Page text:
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Iran Islamic Capital Market

Sukuk in Iranian Capital Market: Where It Was and Where It Is

The history of Islamic securities Issuance in Iran dates back to 1994 when Tehran Municipality issued 43 million USD participation paper (named as Musharakah Securities). The Law for the Issuance of Participation Papers was enacted by Iran’s Parliament in 1997.

Before passing The Securities Market Act (SMA) of the Islamic Republic of Iran in 2005, financial instruments in the Iranian capital market were restricted to only common stocks, share rights, depository receipts, and participation papers. Since enactment of the SMA in 2005 and The Law for Development of New Financial Instruments and Institutions in 2009, dramatic changes have taken place in the Iranian capital market such as establishing the Securities and Exchange Organization (SEO) as the sole regulatory and supervisory authority to the market, establishment of Shariah Board of the SEO as an unified and independent shariah governance body, establishment of new financial institutions and issuance of new financial instruments, to name but a few. The ratification of different kinds of Sukuk (such as Ijarah, Murabaha, Istisna, Standard Parallel Salam, Manfa’ah (Usufruct), mortgage-backed, and asset-backed (Dayn) Sukuks) by the Shariah Board, has made them prominent and dominant instruments for financing and investing. In essence, Sukuks have been used, applying different underlying assets such as tangible assets and financial assets (like stock as underlying assets of Ijarah Sukuk) to finance public and private sectors.

Apart from Participation Papers (Musharakah Securities), the first Sukuk was issued in the Iranian capital market on March 12, 2011, worth 28 million USD. The underlying contract was Ijarah and its structure was based on sale and lease back. Since 2011, the Iranian capital Market has witnessed 49 issuances of Ijarah Sukuk cumulatively worth 5,243 million USD.

In addition, the first Murabaha Sukuk was issued on March 16, 2013, worth 12 million USD. So far, Murabaha sukuk has been issued 18 times worth 2,465 million USD cumulatively.

Besides these two dominant Sukuks in the market, the first Standard Parallel Salam Sukuk was issued on August 2, 2014, in the Iran Mercantile Exchange (IME) using iron ore as the underlying asset. Nowadays, the IME and Iran Energy Exchange (IRNEX), the two commodity exchanges in Iran’s capital market, host the issuance of Salam Sukuks with different underlying assets (particularly oil and its byproducts).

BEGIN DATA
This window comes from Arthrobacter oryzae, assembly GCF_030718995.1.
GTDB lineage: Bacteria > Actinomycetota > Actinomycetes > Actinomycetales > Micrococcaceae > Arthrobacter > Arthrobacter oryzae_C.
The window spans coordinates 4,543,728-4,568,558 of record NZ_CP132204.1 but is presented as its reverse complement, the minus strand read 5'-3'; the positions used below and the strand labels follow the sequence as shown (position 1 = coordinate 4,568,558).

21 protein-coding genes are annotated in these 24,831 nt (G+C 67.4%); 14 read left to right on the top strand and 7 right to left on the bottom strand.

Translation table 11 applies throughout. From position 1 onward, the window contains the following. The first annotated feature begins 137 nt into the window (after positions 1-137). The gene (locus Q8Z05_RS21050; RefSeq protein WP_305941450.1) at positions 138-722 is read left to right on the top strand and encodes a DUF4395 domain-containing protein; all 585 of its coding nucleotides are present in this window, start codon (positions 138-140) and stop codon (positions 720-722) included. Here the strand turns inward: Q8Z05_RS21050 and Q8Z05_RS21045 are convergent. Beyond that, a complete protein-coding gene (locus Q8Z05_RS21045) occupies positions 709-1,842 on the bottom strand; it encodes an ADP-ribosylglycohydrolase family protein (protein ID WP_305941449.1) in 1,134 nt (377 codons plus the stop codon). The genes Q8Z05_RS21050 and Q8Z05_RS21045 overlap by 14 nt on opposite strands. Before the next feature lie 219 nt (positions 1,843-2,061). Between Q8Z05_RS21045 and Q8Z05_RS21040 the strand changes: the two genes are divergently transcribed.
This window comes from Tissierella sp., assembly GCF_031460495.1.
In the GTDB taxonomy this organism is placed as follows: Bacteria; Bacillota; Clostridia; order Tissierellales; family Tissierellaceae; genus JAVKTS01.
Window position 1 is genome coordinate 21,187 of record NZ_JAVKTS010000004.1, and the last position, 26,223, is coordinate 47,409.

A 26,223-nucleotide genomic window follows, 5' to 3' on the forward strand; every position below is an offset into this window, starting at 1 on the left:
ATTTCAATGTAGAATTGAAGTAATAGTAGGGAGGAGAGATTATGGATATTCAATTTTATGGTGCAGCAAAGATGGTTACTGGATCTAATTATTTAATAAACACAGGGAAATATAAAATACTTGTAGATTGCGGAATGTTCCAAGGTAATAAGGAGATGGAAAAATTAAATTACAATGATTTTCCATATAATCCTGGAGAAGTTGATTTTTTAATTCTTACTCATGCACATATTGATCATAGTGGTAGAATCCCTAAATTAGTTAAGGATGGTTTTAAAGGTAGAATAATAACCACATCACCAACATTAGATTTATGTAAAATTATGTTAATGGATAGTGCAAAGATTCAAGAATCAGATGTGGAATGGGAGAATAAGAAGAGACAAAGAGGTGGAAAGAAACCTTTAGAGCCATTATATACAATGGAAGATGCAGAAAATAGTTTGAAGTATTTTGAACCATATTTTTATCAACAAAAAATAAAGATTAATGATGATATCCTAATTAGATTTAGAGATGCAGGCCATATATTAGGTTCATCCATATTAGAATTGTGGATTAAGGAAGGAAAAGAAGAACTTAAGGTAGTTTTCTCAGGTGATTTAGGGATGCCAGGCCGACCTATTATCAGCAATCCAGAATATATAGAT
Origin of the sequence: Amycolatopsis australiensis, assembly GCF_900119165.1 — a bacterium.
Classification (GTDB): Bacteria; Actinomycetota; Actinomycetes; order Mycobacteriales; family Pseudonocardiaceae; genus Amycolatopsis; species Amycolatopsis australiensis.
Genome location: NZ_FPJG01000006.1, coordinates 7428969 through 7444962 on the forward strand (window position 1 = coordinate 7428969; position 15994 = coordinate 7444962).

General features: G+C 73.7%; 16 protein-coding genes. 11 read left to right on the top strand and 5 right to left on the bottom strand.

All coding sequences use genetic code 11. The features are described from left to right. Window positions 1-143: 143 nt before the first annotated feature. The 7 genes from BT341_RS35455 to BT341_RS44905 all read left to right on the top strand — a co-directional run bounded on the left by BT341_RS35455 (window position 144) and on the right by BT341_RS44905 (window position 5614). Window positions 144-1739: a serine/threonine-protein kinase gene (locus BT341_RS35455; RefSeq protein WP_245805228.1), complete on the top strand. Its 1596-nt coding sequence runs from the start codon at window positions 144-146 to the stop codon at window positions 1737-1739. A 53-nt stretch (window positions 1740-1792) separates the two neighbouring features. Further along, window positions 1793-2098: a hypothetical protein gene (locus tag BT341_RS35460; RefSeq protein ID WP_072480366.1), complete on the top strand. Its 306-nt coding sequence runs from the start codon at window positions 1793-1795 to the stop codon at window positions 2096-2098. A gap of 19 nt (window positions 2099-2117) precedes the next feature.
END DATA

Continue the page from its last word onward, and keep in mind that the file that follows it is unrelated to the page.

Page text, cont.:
On March 6, 2018, Iran’s government issued the first Manfa’ah (Usufruct) Sukuk worth 535 million USD. The structure has been used 6 times worth 2,093 million USD cumulatively.

Mortgage-backed Sukuk which stems from Murabaha loans provided by different banks (particularly Maskan Bank that is a dedicated bank for housing loans) to their customers has been issued 3 times worth 219 million USD as a means of financing for banks or corporations.

Regarding other Sukuk structures, Istisna Sukuk was issued only once on November 23, 2015, worth 54 million USD and asset-backed (Dayn) Sukuk was issued on June 18, 2019, worth 3.2 million USD.

Alongside the Sukuk structure, Musharakah Sukuk as the first Sukuk structure in the Iranian financial system, since the enactment of the SMA, has been issued many times by the government, municipalities, government-owned companies, private companies and public institutions worth 12,388 million USD.

Besides issuing Sukuk in the capital market, there are some other Islamic instruments in the market such as Islamic Treasury Bills issued by the government to settle its debts to contractors. Actually, the government gives securities (called Islamic Treasury Bill) to contractors, whose amount equals what the government owes. Contractors can either hold them to maturity (at most for one year) or can sell it at discount in the secondary market. Contractors must not be part of the government (or affiliated to the government). Islamic Treasury Bills has been ratified by the Shariah Board and has been issued 67 times since 2015, worth 30,366 million USD cumulatively.

Although the Iranian Islamic Capital Market is dominated by the issuance of stock and Sukuk, there are always innovative ways to foster its development. Using Islamic contracts or combination of contracts to resolve needs of the market has emerged from the interaction between the SEO and the Shariah Board.

As an untapped market, the Iranian Islamic Capital Market enjoys plenty of unique potential to rival other Islamic markets in terms of diversity, depth, and return. Our market is promising for the entire Muslim and non-Muslim investors around the world to have a safe, secure, and high-yielding investment.